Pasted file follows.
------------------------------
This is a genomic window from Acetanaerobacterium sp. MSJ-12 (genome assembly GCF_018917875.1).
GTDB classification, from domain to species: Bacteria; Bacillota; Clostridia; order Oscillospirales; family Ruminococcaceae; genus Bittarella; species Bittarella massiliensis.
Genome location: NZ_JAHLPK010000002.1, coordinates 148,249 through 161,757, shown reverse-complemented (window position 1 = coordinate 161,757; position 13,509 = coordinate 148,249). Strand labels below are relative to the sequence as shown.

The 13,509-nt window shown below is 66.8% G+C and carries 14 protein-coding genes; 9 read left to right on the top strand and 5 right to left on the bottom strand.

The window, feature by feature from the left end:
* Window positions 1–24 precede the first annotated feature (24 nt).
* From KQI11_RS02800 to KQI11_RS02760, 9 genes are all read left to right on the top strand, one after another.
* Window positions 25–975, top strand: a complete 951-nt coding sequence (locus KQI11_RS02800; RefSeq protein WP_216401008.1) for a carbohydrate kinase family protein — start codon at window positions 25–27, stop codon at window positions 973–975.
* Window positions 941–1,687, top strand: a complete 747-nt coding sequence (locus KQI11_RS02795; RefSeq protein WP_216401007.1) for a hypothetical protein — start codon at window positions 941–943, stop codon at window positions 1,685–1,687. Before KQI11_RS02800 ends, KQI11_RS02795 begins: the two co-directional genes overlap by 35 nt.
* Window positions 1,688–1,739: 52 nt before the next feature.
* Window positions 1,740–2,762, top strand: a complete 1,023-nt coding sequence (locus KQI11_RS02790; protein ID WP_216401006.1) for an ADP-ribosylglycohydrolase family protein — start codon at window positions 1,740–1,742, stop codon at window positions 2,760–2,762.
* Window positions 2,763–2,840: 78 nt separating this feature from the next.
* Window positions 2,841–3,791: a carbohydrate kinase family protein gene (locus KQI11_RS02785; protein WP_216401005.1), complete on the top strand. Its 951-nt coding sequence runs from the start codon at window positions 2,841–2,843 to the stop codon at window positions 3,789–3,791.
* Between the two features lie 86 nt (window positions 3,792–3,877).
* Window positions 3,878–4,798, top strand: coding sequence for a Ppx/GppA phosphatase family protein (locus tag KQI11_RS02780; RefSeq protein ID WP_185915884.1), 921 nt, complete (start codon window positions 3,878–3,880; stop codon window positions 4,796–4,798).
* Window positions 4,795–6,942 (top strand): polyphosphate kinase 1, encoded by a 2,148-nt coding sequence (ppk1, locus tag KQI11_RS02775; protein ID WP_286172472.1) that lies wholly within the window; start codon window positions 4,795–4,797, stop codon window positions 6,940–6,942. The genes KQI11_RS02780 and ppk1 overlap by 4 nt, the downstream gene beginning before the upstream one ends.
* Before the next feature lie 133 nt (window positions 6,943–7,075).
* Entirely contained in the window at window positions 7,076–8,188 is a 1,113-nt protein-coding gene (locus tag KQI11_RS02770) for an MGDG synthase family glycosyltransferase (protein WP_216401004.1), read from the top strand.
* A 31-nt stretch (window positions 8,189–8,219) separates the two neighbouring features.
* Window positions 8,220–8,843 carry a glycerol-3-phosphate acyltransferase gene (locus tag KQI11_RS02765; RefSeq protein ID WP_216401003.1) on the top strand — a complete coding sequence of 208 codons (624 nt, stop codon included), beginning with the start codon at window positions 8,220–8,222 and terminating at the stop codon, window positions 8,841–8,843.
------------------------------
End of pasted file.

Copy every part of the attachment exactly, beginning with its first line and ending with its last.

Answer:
This is a genomic window from Acetanaerobacterium sp. MSJ-12 (genome assembly GCF_018917875.1).
GTDB classification, from domain to species: Bacteria; Bacillota; Clostridia; order Oscillospirales; family Ruminococcaceae; genus Bittarella; species Bittarella massiliensis.
Genome location: NZ_JAHLPK010000002.1, coordinates 148,249 through 161,757, shown reverse-complemented (window position 1 = coordinate 161,757; position 13,509 = coordinate 148,249). Strand labels below are relative to the sequence as shown.

The 13,509-nt window shown below is 66.8% G+C and carries 14 protein-coding genes; 9 read left to right on the top strand and 5 right to left on the bottom strand.

The window, feature by feature from the left end:
* Window positions 1–24 precede the first annotated feature (24 nt).
* From KQI11_RS02800 to KQI11_RS02760, 9 genes are all read left to right on the top strand, one after another.
* Window positions 25–975, top strand: a complete 951-nt coding sequence (locus KQI11_RS02800; RefSeq protein WP_216401008.1) for a carbohydrate kinase family protein — start codon at window positions 25–27, stop codon at window positions 973–975.
* Window positions 941–1,687, top strand: a complete 747-nt coding sequence (locus KQI11_RS02795; RefSeq protein WP_216401007.1) for a hypothetical protein — start codon at window positions 941–943, stop codon at window positions 1,685–1,687. Before KQI11_RS02800 ends, KQI11_RS02795 begins: the two co-directional genes overlap by 35 nt.
* Window positions 1,688–1,739: 52 nt before the next feature.
* Window positions 1,740–2,762, top strand: a complete 1,023-nt coding sequence (locus KQI11_RS02790; protein ID WP_216401006.1) for an ADP-ribosylglycohydrolase family protein — start codon at window positions 1,740–1,742, stop codon at window positions 2,760–2,762.
* Window positions 2,763–2,840: 78 nt separating this feature from the next.
* Window positions 2,841–3,791: a carbohydrate kinase family protein gene (locus KQI11_RS02785; protein WP_216401005.1), complete on the top strand. Its 951-nt coding sequence runs from the start codon at window positions 2,841–2,843 to the stop codon at window positions 3,789–3,791.
* Between the two features lie 86 nt (window positions 3,792–3,877).
* Window positions 3,878–4,798, top strand: coding sequence for a Ppx/GppA phosphatase family protein (locus tag KQI11_RS02780; RefSeq protein ID WP_185915884.1), 921 nt, complete (start codon window positions 3,878–3,880; stop codon window positions 4,796–4,798).
* Window positions 4,795–6,942 (top strand): polyphosphate kinase 1, encoded by a 2,148-nt coding sequence (ppk1, locus tag KQI11_RS02775; protein ID WP_286172472.1) that lies wholly within the window; start codon window positions 4,795–4,797, stop codon window positions 6,940–6,942. The genes KQI11_RS02780 and ppk1 overlap by 4 nt, the downstream gene beginning before the upstream one ends.
* Before the next feature lie 133 nt (window positions 6,943–7,075).
* Entirely contained in the window at window positions 7,076–8,188 is a 1,113-nt protein-coding gene (locus tag KQI11_RS02770) for an MGDG synthase family glycosyltransferase (protein WP_216401004.1), read from the top strand.
* A 31-nt stretch (window positions 8,189–8,219) separates the two neighbouring features.
* Window positions 8,220–8,843 carry a glycerol-3-phosphate acyltransferase gene (locus tag KQI11_RS02765; RefSeq protein ID WP_216401003.1) on the top strand — a complete coding sequence of 208 codons (624 nt, stop codon included), beginning with the start codon at window positions 8,220–8,222 and terminating at the stop codon, window positions 8,841–8,843.